25 Cities with Biggest Rent Hikes (Full Nationwide List)

The rental market is ripe for single-family rental investors, even on the secondary side, with the top markets on the list showing rents increasing by above 10% in the first quarter. Continue below…


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RentRange, a provider of market data and analytics for the single-family rental industry, ranked the top 25 U.S. Metropolitan Statistical Areas by average rental rate increase for single-family homes between first quarter 2016 and the same quarter in 2015.

“The single-family rental market across the U.S. continues to offer significant opportunity for investors,” said Wally Charnoff at RentRange.

“The robust data available today empowers even non-institutional investors to analyze geographies and select the investment locations throughout the U.S. that are most opportune, as opposed to being limited to their own backyard,” said Charnoff.

And it’s not the usual order of names in the top 25, as three new markets take spots in the top 10 compared to last quarter: Naples-Marco Island, Florida, Syracuse, New York and Milwaukee-Waukesha-West Allis, Wisconsin.

Here is a chart of the 25 markets with the biggest rent hikes:


HousingWire’s latest May issue covered today’s rental surge and why more people are opting out of homeownership. Did the Great Recession launched a new era of renting versus buying that will eventually result in a nation where more people rent their homes than purchase them?

At the height of the housing bubble, 69% of American households owned their homes. As of 2015, that number had fallen to 63.7%. Now it’s rising, as are rents. But where the renters suffer, the investors are winning, in more ways than one.

True, in the latest surveillance report from Kroll Bond Rating Agency, these properties continue to produce strong returns.

And this is why:

“Contractual rental rates have continued to increase, vacancy rates declined (but remain above issuance levels), tenant retention rates have remained relatively stable, and delinquency rates have remained low,” the report states.

But what’s more, the securitized assets themselves are appreciating as well.

“The 90,649 properties underlying the subject transactions have, on average, appreciated in value by 10.2% since the issuance dates of the respective transactions, as inferred by changes in CoreLogic’s zip code-level Home Price Index.” the report concludes.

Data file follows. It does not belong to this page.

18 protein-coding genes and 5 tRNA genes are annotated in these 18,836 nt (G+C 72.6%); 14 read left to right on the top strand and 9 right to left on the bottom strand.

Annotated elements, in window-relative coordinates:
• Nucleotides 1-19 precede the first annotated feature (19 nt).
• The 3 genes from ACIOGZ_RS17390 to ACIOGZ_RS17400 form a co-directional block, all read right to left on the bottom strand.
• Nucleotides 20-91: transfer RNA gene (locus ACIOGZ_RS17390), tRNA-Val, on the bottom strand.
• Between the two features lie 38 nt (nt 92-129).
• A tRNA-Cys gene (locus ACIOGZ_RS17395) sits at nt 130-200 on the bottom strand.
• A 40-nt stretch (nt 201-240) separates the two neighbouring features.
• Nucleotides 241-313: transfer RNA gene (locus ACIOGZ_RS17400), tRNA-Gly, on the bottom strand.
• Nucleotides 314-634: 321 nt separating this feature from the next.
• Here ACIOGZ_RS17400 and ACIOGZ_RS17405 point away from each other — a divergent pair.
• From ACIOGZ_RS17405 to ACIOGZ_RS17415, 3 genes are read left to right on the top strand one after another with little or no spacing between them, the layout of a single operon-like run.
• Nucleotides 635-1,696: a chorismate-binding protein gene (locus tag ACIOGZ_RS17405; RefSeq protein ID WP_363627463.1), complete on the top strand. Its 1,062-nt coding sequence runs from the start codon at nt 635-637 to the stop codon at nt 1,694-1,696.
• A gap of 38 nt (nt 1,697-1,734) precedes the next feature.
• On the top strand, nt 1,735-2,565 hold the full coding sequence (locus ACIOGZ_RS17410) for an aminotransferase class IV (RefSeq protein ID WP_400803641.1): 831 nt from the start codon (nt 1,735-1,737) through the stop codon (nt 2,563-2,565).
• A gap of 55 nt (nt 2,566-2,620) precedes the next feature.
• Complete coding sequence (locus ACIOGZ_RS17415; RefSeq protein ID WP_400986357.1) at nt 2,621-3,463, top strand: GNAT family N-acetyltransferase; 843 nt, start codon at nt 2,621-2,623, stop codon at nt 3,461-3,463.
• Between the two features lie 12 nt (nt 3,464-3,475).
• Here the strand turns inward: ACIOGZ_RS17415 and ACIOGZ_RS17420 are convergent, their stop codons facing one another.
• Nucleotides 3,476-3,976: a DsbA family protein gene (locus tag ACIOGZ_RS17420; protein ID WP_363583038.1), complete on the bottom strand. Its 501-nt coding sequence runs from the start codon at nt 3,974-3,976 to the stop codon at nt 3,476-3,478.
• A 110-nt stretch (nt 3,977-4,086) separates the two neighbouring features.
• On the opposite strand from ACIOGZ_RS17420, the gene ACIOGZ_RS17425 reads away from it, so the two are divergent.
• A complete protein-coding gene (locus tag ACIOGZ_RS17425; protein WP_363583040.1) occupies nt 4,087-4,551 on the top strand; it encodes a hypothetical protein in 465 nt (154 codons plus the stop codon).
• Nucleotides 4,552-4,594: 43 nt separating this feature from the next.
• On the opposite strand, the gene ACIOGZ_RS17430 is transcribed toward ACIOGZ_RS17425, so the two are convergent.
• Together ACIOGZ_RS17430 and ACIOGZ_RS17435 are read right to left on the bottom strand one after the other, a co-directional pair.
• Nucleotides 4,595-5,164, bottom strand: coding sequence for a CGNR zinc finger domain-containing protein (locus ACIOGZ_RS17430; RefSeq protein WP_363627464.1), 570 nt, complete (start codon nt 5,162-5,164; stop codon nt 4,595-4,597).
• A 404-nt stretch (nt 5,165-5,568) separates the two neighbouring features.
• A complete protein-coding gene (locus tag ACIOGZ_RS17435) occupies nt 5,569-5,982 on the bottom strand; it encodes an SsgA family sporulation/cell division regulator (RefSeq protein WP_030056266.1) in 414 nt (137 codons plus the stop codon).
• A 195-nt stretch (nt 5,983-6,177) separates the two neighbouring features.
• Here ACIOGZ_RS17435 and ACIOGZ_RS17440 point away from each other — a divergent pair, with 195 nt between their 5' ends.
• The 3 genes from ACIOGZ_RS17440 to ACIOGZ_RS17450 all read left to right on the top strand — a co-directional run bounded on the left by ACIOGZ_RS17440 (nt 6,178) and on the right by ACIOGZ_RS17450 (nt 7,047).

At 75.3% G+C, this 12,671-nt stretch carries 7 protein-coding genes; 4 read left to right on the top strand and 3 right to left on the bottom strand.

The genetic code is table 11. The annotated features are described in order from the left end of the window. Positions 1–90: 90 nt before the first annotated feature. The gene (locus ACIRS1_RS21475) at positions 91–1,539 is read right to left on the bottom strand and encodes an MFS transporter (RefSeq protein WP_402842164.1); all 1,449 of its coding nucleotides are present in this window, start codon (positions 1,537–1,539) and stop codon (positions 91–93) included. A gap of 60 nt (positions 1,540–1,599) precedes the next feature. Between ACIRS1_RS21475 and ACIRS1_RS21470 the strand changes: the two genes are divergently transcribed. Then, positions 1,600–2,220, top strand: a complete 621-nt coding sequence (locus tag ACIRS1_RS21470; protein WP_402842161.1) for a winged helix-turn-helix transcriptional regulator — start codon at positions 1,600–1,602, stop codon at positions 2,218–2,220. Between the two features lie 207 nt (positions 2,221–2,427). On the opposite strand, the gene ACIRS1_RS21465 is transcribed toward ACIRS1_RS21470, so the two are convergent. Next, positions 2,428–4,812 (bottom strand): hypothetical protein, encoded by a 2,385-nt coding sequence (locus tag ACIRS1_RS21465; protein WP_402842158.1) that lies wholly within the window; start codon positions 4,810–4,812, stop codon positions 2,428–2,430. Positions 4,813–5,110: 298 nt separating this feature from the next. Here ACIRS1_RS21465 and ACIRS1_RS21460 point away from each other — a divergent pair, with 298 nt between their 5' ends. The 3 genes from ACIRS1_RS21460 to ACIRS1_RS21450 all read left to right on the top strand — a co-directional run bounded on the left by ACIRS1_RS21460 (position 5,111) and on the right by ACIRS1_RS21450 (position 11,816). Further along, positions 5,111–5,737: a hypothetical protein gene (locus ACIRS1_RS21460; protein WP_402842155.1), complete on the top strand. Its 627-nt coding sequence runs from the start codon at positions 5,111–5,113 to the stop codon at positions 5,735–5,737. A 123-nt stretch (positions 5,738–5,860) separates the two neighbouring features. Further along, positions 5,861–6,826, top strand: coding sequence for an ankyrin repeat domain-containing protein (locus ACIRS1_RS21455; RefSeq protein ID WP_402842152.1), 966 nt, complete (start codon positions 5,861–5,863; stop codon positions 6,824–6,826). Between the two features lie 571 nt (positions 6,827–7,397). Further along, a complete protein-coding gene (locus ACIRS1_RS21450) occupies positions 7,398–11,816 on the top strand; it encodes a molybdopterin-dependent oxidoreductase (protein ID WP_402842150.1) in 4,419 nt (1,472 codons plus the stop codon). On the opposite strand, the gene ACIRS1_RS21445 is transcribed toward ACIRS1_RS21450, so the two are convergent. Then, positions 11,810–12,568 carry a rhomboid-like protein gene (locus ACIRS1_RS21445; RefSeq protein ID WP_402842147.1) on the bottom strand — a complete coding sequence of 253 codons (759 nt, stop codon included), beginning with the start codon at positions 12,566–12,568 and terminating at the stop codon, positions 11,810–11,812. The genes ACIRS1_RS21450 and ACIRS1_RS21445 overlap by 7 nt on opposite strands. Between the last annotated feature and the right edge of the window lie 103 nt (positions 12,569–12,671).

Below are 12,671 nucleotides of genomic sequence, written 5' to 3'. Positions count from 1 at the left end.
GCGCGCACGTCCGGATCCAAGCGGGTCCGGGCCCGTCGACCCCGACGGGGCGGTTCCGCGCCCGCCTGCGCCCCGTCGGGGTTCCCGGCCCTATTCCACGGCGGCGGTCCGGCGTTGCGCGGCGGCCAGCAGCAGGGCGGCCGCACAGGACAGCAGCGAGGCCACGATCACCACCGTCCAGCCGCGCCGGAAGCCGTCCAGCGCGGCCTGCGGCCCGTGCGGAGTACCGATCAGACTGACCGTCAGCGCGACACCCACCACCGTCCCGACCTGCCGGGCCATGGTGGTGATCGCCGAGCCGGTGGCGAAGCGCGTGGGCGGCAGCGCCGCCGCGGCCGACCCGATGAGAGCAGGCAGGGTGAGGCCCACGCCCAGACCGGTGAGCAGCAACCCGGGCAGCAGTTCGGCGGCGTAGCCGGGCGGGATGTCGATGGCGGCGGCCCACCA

If you are ready to take advantage of this investing market, start here:

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Home Ownership Is About To Hit An All-Time Low (latest data shows historic rock bottom)

After gains in the second half of 2015, the homeownership rate fell to just 63.6 percent, seasonally adjusted, in the first quarter of this year, according to the U.S. Census Bureau. Homeownership hit a high of 69.4 percent in 2004, during one of the biggest housing booms in history. That was also when mortgage lending was arguably at its loosest level in history. The homeownership rate is now just one-tenth of 1 basis point higher than its all-time low in the second quarter of 2015.

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Economists continue to point to a recovering job market as fuel for growth in the housing market, but for young Americans, just having a job does not translate to homeownership. High levels of student loan debt, tight mortgage underwriting standards and overheating home prices are all contributing to very low homeownership rates among the nation’s youngest workers. Homeownership among those aged 25-34 today is nearly 10 percentage points lower than it was a decade ago. First-time homebuyers are still barely 30 percent of today’s buyers; traditionally, they comprise 40 percent of homebuyers.

“Rental affordability remains a big problem in many places, and that makes it harder to save for a down payment,” said Jed Kolko, an independent economist and senior fellow at the Terner Center for Housing Innovation at University of California, Berkeley. “We’re still seeing relatively few first-time homebuyers because young people are buying homes later than they used to. Some of this is a long-term shift toward marrying and having children later in life. Some of this is that the recovery has been slow among young adults.”

Most millennials are still on the young side for homeownership. In contrast, homeownership has actually increased among older Americans. This may be because renting is so expensive, and because the expected migration of baby boomers from their larger houses in the suburbs to rental homes has been slow to take off, due to the recent recession and historic crash in home prices.

Household formation is now increasing, but two-thirds of it is on the renter side. Just one-third of new households were owner-occupied homes. Homeownership is highest in the Midwest, where houses are cheapest and lowest in the West where homes are most pricey.

Watch how homeownership has changed by percentage in the states since 1950.


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